June 21st, 2015
My first few steps I took in Ghana ended in tears. One of the first things you do when you get to the airport in Accra is go through a line and have your body temperature recorded by devices. Our group was walking along and finally it was my turn. The woman that was watching the monitors told me to stop. She pointed to chairs on the side of the room and told me to sit down. I had no idea what was happening and started to panic immediately. The group tried to wait for me, but security ushered them to the immigration paperwork line. So there I was, sitting alone, in a foreign country, crying like a scared child. I was a perfect mix between anxious and embarrassed. After about 5 minutes, the lady called me back to the temperature monitor. She was kind enough to ask why I was crying, and tried to explain to me that everything was alright. After settling down, I went back in front of the monitor, and passed. When I met up with the rest of my group, one of them explained to me that when I first went through the monitor it read 104 degrees as my body temperature. Even after having that ordeal, I realized how much I appreciated their regulations. It showed me first hand the precautions this country takes to keep its citizens safe from diseases and viruses. I also got to witness first hand how considerate and caring Ghanaians are.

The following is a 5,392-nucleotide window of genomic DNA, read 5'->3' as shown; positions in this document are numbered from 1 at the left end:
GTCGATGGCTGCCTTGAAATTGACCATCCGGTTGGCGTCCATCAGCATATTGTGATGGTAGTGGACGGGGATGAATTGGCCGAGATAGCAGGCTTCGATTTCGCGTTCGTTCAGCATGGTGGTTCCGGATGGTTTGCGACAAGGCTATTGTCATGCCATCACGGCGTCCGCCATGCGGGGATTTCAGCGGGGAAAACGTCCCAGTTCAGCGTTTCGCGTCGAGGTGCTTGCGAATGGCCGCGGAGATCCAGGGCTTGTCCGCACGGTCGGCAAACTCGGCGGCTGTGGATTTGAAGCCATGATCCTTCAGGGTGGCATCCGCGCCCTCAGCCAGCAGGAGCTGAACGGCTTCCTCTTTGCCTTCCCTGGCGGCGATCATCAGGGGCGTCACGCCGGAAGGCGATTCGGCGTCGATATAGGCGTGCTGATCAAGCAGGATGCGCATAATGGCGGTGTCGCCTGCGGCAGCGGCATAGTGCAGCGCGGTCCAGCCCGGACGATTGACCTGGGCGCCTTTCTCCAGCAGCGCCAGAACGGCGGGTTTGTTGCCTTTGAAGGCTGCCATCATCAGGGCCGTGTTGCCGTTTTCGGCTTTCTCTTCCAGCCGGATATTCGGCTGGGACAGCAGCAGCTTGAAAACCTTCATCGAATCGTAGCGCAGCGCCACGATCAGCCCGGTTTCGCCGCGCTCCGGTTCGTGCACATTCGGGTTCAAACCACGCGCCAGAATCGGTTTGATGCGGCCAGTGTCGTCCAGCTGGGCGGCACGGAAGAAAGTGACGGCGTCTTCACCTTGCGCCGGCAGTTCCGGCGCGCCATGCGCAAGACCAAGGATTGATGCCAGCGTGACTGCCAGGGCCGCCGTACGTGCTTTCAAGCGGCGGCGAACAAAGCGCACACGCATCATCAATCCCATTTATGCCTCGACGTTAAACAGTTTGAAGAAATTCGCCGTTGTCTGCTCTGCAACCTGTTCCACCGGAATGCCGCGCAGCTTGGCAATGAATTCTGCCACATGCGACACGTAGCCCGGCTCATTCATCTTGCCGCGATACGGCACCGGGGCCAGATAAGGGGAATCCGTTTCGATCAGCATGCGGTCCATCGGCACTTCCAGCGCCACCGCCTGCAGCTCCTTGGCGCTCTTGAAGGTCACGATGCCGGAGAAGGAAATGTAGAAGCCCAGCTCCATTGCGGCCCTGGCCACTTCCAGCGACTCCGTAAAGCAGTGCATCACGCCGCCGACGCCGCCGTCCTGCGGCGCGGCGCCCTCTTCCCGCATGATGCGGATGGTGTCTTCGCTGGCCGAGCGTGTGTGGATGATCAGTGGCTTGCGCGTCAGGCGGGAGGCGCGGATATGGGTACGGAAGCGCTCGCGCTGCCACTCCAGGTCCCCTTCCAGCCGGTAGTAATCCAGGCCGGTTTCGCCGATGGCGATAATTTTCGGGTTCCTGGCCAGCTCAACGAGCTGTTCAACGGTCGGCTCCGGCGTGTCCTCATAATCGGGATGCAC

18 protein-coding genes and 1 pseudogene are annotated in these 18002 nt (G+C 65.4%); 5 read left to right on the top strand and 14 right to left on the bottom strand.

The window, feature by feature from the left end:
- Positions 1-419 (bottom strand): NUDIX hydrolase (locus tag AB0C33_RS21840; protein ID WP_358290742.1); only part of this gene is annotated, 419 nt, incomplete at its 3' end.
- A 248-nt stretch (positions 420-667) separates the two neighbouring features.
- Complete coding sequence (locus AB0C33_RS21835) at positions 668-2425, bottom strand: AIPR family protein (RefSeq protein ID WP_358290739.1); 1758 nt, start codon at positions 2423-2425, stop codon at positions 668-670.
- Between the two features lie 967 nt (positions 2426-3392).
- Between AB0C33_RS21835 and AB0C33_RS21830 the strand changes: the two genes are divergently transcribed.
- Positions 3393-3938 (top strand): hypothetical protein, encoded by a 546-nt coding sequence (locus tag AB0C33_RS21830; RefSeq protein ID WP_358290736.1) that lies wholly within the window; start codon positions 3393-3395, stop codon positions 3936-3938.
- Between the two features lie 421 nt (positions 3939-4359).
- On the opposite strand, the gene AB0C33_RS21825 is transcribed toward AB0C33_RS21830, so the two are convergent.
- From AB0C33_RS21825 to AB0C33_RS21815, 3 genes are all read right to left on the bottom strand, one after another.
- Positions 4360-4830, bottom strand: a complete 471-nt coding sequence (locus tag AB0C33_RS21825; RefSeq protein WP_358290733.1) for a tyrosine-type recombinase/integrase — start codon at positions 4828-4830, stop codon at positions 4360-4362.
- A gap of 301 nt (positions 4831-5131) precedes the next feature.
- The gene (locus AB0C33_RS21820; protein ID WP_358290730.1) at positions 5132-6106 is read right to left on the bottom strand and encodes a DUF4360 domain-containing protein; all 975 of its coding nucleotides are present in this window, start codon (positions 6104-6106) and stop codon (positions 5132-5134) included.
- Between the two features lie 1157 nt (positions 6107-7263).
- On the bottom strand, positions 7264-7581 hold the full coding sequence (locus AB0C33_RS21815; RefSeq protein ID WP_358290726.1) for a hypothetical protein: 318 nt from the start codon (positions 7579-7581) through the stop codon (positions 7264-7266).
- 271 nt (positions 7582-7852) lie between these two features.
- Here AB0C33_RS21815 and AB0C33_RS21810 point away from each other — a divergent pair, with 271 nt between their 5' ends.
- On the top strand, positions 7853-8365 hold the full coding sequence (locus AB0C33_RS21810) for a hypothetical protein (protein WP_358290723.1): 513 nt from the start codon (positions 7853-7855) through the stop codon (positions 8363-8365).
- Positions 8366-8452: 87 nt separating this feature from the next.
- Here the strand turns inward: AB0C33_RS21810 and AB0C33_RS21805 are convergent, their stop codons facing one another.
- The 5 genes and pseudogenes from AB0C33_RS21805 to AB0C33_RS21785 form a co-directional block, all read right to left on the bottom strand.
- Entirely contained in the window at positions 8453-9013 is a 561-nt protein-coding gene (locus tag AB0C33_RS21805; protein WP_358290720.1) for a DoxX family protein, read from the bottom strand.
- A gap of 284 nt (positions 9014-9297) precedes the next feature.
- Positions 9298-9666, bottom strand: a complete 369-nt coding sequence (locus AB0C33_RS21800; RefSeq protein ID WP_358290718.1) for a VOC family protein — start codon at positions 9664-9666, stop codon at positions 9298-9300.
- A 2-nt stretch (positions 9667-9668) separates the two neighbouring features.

The whole ride from the airport I was wondering what kind of house would we be staying in. I thought of all the possibilities, yet when we pulled up I was still in awe. I could not believe we were staying in such a beautiful place. The most accurate word to describe it is, a palace. As soon as we stepped out of the car we were treated like queens. The owner of the house, Margaret, kindly greeted us. Her family grabbed our luggage and showed us to our rooms. The graciousness of Ghana continues to impress me.
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